Another incident Zeskind hypes up is the “murder” of five communists in North Carolina in 1979: what actually happened was some anti-fascists physically attacked a convoy of cars which they thought contained Ku Klux Klan members, shouting “death to the Klan!”. The men fought back, and five of the anti-fascists died. The local authorities, following the constitution, determined that the men were acting in self-defense. This conclusion is correct, whatever one thinks of the victims’, or of the assailants’, politics. A video of this event can be found on Youtube (3).

Busing” was a policy put into place by well-meaning federal do-gooders during the seventies and eighties – children were taken by bus from predominantly white schools to black ones to break down “de facto segregation”. Its only effect was to encourage interracial violence, and it was abandoned, but Zeskind tries to paint reasonable opposition to this policy as racist.

In section IV of my article (2), I show

There is also over-reporting of hate crimes, which, if uncritically accepted, exaggerates the amount of hate in our society.

Even some of the most notorious “hate crimes” turn out to be something else. “Hate incidents”, which include protected speech, are amalgamated with actual crimes. Ordinary crimes, like random arson of churches by bored youth, are made into “hate crimes” by falsely claiming the churches are disproportionately African-American. Fake hate incidents, such as minority students writing hateful graffiti, are added to the mix, even after the hoax is admitted. “Perceived expression of insensitivity”, etc., are included as “hate”. Finally, crime statistics, compiled by genuine academics like Steven Pinker, which show a century-long trend of decline in hate crimes, are ignored (4).

Like all anti-fascist writers, Zeskind amalgamates support for less immigration with “hate”. But, given the existence of nation states, and the status of citizens of those nation states, it is rational for some of those citizens to campaign for restrictions on immigration, since immigrants compete with them for housing and jobs, particularly the latter, by asking for lower wages. Anti-immigration isn’t hate.

So what’s behind the exaggeration of white supremacy? Cui bono? Minority rabble-rousers like Al Sharpton benefit, and their supporters benefit temporarily until hoaxers like Azalea Cooley, Crystal Magnum, Tawana Brawley, etc., etc. are found out (5).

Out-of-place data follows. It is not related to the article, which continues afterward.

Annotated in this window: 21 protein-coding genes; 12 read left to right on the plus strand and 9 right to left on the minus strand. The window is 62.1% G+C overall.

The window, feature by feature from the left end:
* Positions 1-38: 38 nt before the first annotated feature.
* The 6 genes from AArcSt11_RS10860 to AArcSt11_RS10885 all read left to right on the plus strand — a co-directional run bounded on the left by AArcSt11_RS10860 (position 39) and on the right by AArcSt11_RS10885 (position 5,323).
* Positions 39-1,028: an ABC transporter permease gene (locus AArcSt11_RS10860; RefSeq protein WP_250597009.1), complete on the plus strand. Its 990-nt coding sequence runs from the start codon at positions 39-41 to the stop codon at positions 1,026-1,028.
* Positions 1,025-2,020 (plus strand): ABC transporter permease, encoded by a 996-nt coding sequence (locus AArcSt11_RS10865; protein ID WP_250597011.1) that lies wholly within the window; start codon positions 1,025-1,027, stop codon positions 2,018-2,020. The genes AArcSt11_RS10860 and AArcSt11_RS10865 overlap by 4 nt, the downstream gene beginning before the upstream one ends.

Another beneficiary of the hype is Jewish power, an important aspect of which is the taboo against discussing it. Zeskind follows this taboo, for example, the idea that the media is in Jewish hands is dismissed without considering the evidence.

On pp 492-3, Zeskind states that white identity is inherently oppressive. But isn’t it possible that it is simply an expression of genetic interests (Salter, 6)? And that the attempt to make it sound uniquely pathological is an expression of different genetic interests (MacDonald, 7)? In the section entitled “Are Jews Whites?”, Zeskind defends the boilerplate leftist definition of race: it’s “socially constructed”. He says “whiteness” is more akin to the divine right of kings than it is to the difference between blue jays and cardinals.

In fact, as Salter (6) explains, racial consciousness is an expression of genetic interests. Being altruistic to people in whom your genes detect copies of themselves, and perhaps hostile to those who have less copies of themselves, helps those genes reproduce. Under some circumstances, its in the genetic interests of, say, Swedish people, to distinguish themselves from Norwegians. Under other circumstances, such as the invasion of Europe by Genghiz Khan, its in Swedes’ genetic interests to consider themselves in the same race as Norwegians. That’s what “whiteness” is. It’s not a mental illness. It’s not socially constructed. It’s a simple expression of plain old genetic interests.

There’s much in Zeskind’s book about how people like the Christian Identity movement drew “anti-Semitic sap from the Christian tree”, but nothing about Jewish attitudes to Christians and others.

At one point, Zeskind describes an economic crisis in farming in the nineteen-eighties which drove many famers into the “newly resurgent” far right. Apparently, many of these farmers could recite the names of Jewish bankers – the Rothschilds, Goldman, Sachs, etc. – before they could tell you who their congressman was. I have the same problem. Couldn’t it be that those bankers are more important than whomever the Lobby has appointed to claim to represent us?

The concept “Zionist Occupied Government and its lackies” is frequently mentioned in a dismissive tone, without debate, and on page 484, he sneers at talk of “those conspiratorial string pullers” at the Anti-Defamation League, as if these ideas are ridiculous. Without missing a beat, and without evidence, Zeskind refers to the Israeli attack on the USS Liberty in 1967 as “mistaken”. This is a major clue as to Zeskind’s real politics. His opposition to white nationalism is an expression of his Jewish identity.

Anti-fascism is the hyping up of white extremism, the lie that this, perhaps the least racially-oriented society in history, is in constant danger of reverting to the bad old days of lynching and segregation. The main effect of this effort is to hide the elephant in the room.

  1. Zeskind, L. (2009). Blood and Politics. Farrar, Straus and Giroux.

  4. Pinker, S. (2011). The Better Angels of Our Nature: Why Violence Has Declined. Viking Publishers.
  6. Salter, F., 2007. Genetic Interests, Frank Salter. Transaction Publishers.
  7. MacDonald, K. (2002). The Culture of Critique. Praeger Publishers.